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Native Americans roamed the Antelope Valley ten thousand years before Southern Pacific railway tycoons Charles Crocker, Leland Stanford, Mark Hopkins and Collis Huntington decided to find the perfect rail route from San Francisco to Los Angeles. In 1876, Sp's railway engineers and thousands of Chinese laborers constructed the Tehachapi Loop as a way to overcome the 4,000 foot Tehachapi Pass. As luck would have it, the tracks ran through an area of the Antelope Valley with artesian wells which could feed the steam engines, and thus Lancaster was born as a whistle stop along the inland route from LA to the Bay. With the railroad came people and throughout the late 1800s and early 1900s the town grew to a thriving community of 1,500 people by 1930.
In the late '30s, the Army set up a bombing range out at Muroc Air field, and by 1941, the RAF were training pilots here. Muroc Field eventually became Edwards Air Force Base. By the end of World War ii, the Antelope Valley had secured its place in aviation history as a team of test pilots began pushing the limits of new jet and rocket technology captured from the Germans. Chuck Yeager, one of those pilots, leapt into headlines and history books by breaking the sound barrier for the first time in the skies over Lancaster.
From 1950 to 1960, Lancaster grew by leaps and bounds as returning veterans found affordable homes and new jobs in the Antelope Valley. In this "booming" decade of rocket planes, the City grew from 3,600 to almost 30,000. In 1961, President John F. Kennedy set the nation on a path for the moon and sent a new crew of astronauts out to Edwards to learn how to fly fast. They learned the right stuff here, with a little help from Pancho Barnes and the Happy Bottom Riding Club.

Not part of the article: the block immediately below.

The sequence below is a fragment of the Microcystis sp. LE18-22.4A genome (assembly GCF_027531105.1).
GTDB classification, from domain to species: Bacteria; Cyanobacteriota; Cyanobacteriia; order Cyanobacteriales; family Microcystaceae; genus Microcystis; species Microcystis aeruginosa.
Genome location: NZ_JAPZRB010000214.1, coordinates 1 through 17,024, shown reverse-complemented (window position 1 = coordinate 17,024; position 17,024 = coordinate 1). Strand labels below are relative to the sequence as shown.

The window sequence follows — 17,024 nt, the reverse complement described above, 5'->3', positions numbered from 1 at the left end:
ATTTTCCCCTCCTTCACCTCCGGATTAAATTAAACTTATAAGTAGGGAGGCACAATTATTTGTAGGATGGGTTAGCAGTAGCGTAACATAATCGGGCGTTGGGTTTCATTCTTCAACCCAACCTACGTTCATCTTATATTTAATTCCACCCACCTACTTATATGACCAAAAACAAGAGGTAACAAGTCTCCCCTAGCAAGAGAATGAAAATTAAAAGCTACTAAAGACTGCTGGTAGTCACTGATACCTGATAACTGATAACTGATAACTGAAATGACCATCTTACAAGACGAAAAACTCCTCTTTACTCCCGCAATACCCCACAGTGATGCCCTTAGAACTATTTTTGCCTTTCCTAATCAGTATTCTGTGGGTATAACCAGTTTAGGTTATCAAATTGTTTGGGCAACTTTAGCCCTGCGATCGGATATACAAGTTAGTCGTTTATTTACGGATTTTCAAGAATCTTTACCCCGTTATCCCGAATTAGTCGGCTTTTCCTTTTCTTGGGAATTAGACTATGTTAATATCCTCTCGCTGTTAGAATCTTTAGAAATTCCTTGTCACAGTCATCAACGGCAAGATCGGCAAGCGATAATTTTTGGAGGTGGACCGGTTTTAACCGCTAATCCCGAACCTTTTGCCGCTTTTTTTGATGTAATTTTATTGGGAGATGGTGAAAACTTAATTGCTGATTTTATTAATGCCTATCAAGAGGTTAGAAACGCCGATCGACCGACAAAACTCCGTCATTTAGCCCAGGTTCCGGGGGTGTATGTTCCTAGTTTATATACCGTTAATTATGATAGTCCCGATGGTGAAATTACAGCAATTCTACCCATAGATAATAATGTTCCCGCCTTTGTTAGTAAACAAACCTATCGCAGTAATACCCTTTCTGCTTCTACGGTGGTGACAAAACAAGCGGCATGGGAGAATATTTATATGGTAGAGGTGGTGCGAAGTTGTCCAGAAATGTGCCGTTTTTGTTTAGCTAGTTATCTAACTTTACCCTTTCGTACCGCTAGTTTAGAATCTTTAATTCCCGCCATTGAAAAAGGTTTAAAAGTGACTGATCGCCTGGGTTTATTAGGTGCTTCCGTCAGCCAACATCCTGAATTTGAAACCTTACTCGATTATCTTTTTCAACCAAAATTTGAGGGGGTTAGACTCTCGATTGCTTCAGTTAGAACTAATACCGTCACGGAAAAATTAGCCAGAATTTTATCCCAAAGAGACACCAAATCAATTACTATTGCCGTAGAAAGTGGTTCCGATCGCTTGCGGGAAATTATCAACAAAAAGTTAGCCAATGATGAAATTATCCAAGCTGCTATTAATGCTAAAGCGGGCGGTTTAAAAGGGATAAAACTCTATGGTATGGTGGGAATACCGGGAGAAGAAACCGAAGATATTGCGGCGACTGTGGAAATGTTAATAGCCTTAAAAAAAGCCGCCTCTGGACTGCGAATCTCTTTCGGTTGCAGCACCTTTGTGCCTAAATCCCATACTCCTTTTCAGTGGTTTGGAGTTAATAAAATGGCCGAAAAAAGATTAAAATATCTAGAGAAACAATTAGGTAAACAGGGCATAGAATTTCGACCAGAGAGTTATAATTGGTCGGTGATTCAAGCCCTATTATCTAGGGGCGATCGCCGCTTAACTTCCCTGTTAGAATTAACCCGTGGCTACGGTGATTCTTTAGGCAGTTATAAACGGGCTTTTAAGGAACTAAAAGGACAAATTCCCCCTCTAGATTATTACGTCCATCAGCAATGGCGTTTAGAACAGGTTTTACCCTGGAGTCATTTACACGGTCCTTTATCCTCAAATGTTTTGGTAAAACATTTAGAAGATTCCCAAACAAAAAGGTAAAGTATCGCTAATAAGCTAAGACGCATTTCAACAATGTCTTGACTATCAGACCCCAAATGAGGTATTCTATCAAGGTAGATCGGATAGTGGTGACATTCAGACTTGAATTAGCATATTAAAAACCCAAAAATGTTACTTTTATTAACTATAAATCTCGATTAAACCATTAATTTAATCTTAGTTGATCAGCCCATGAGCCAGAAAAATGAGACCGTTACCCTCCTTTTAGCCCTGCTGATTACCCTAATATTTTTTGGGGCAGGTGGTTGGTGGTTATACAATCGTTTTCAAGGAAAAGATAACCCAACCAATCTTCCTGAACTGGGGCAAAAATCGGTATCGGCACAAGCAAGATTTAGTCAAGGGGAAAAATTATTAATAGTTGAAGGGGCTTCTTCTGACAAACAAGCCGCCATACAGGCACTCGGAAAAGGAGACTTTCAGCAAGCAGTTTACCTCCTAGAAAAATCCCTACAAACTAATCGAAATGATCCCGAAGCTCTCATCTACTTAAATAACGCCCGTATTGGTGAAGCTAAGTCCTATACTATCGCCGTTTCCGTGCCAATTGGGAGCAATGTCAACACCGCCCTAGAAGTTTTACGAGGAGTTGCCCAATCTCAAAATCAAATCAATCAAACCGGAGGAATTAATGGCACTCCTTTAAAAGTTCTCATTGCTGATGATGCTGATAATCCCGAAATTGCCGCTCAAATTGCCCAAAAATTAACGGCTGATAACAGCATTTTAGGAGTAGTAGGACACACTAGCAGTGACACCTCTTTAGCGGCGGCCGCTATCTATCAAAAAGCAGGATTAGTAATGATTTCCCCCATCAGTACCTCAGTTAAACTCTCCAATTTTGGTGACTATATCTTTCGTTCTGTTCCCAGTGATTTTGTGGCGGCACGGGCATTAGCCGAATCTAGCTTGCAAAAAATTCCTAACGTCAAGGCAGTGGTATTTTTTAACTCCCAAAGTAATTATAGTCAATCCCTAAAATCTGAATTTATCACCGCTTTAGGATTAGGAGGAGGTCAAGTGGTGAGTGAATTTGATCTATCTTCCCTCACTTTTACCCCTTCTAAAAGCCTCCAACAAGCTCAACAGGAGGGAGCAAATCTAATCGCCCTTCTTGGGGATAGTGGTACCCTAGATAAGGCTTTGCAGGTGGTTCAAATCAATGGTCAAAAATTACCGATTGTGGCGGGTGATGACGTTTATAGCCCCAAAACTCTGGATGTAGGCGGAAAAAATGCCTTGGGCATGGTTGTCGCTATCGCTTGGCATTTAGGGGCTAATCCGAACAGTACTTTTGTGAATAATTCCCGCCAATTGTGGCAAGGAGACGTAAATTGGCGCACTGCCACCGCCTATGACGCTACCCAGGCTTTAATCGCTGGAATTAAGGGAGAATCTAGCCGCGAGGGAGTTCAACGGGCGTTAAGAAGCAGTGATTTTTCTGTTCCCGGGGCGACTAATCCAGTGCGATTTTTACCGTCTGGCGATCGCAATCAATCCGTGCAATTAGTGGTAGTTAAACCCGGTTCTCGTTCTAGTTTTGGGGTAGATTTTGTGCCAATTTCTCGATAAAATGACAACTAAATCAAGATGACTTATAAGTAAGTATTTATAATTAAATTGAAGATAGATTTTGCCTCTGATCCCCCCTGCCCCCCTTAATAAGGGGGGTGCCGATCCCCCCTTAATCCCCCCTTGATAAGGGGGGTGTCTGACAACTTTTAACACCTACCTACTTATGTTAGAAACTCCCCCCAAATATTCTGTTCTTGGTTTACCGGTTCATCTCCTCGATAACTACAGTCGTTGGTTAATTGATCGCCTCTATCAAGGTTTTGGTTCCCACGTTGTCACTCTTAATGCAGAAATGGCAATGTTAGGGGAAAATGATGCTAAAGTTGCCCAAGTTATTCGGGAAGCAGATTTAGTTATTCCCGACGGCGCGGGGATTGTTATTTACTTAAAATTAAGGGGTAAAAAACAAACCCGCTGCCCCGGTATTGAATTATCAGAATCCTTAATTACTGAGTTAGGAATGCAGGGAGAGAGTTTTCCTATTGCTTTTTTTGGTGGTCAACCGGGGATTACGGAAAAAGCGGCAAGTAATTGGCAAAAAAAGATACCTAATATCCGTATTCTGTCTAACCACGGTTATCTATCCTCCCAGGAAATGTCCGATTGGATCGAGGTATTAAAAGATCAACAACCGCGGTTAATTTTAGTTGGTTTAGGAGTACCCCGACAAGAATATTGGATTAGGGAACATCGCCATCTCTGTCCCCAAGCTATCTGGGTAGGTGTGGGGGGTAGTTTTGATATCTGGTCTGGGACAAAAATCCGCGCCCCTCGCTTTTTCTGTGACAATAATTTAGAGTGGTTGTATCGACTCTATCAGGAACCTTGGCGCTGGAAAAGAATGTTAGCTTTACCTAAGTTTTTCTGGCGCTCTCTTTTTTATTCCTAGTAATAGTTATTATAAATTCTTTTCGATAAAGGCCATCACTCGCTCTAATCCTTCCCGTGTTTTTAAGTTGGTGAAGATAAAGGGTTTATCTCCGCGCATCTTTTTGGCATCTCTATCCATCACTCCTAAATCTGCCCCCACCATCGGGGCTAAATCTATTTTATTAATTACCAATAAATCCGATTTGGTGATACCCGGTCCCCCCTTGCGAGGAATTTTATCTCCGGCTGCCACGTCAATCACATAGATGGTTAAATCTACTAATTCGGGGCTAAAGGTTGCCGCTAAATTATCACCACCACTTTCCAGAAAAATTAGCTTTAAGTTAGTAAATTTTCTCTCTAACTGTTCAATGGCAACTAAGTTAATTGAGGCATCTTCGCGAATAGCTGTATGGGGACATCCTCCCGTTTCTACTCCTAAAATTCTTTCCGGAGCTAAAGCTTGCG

By the 1970s aerospace really took off in the Antelope Valley with Plant 42 manufacturing space shuttles and stealth aircraft, one after another. In 1977, Lancaster incorporated and elected its first city council to gain greater control of its meteoric growth. Over the next three and a half decades, the City's population nearly quadrupled from 37,000 in 1977 to 150,000+ today. Along the way, the City matured into the eighth largest city in Los Angeles County with exciting new cultural assets such as the Lancaster Performing Arts Center, an appealing quality of life and a remarkable affordability that continue to draw many new residents and visitors to the City. Despite its rapid growth and high-tech image, Lancaster remains a friendly, family-focused community where people appreciate fresh air, blue skies and sunshine more than 300 days a year.